Annual convention brings area home-schools together at Clarion Inn
By: Jesse Rininger
March 23, 2012
Some are former teachers in public school systems. Some stress religious convictions. Some just want their children to develop at their own pace. And some do it out of necessity.
The reasons parents home-school their children vary from family to family, but they're coming together today for the 18th annual Homeschool Convention hosted by Southwestern Indiana Home Educators at the Clarion Inn and Convention Center on U.S. 41 North.
The convention, which opened Friday, allows those who teach at home to stock up on updated textbooks, educational activities and to learn different methods of teaching their children.
Friday afternoon, parents and children milled about the book vendors, hunting programs that might best suit the youngsters.
"Public and private school is not effective for everyone," said Mike Fendrich, a member of the organization's steering committee. "We try to assist families in their own efforts in their own home."
Erin Miller, a former English teacher at Central High School, said she feels comfortable and capable to teach her three children.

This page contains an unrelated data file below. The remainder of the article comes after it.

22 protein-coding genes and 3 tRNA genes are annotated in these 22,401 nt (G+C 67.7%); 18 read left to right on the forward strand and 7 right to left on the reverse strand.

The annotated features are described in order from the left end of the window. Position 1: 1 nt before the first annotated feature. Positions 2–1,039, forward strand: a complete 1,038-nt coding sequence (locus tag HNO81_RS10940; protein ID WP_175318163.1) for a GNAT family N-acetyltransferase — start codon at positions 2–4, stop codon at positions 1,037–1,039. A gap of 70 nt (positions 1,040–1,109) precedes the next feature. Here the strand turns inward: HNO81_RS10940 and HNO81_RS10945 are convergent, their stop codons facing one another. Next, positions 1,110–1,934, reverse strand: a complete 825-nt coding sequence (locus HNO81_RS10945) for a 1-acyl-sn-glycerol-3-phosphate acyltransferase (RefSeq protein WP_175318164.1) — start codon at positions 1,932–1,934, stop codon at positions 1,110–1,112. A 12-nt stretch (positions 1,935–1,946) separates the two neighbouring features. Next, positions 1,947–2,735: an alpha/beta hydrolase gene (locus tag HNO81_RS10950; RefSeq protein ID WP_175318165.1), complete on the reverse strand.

"I wanted to give my children a quality education without the stressors of peer pressure," said Miller, for two years a home-schooler of three.
Religion often plays a significant role in the decision by parents to home-school. The convention is Christian-oriented, but offers programs for nonreligious education.
Former science teacher Buddy Hamke, 39, home-schools his four children. He began teaching at home eight years ago, mainly for religious purposes.
"We wanted to teach the kids what we wanted them to be taught," Hamke said. "We didn't want them to go to school for eight hours a day, being taught one thing, and then us trying to deprogram them when they came home."
Some parents attend the convention to explore if they can home-school their children.
Lisa Radke's 5-year-old son Kai will start kindergarten in the fall, and consideration has been given to the possibility of home schooling.
"I'd be able to teach my son on his level, and that would free up a lot of time for him to pursue other interests," Radke said. "It seems like it could be very lonely, though, and he's a very social kid, so I worry about that."
Fendrich said since he attended his first convention in 1986, the nationwide community has grown from a few thousand to about 1.5 million.
"Knowing the commitment that's required and the time that you have to put in, and seeing all these young families stepping up and saying 'Yeah, I think we can try this,' it's all very exciting," Fendrich said.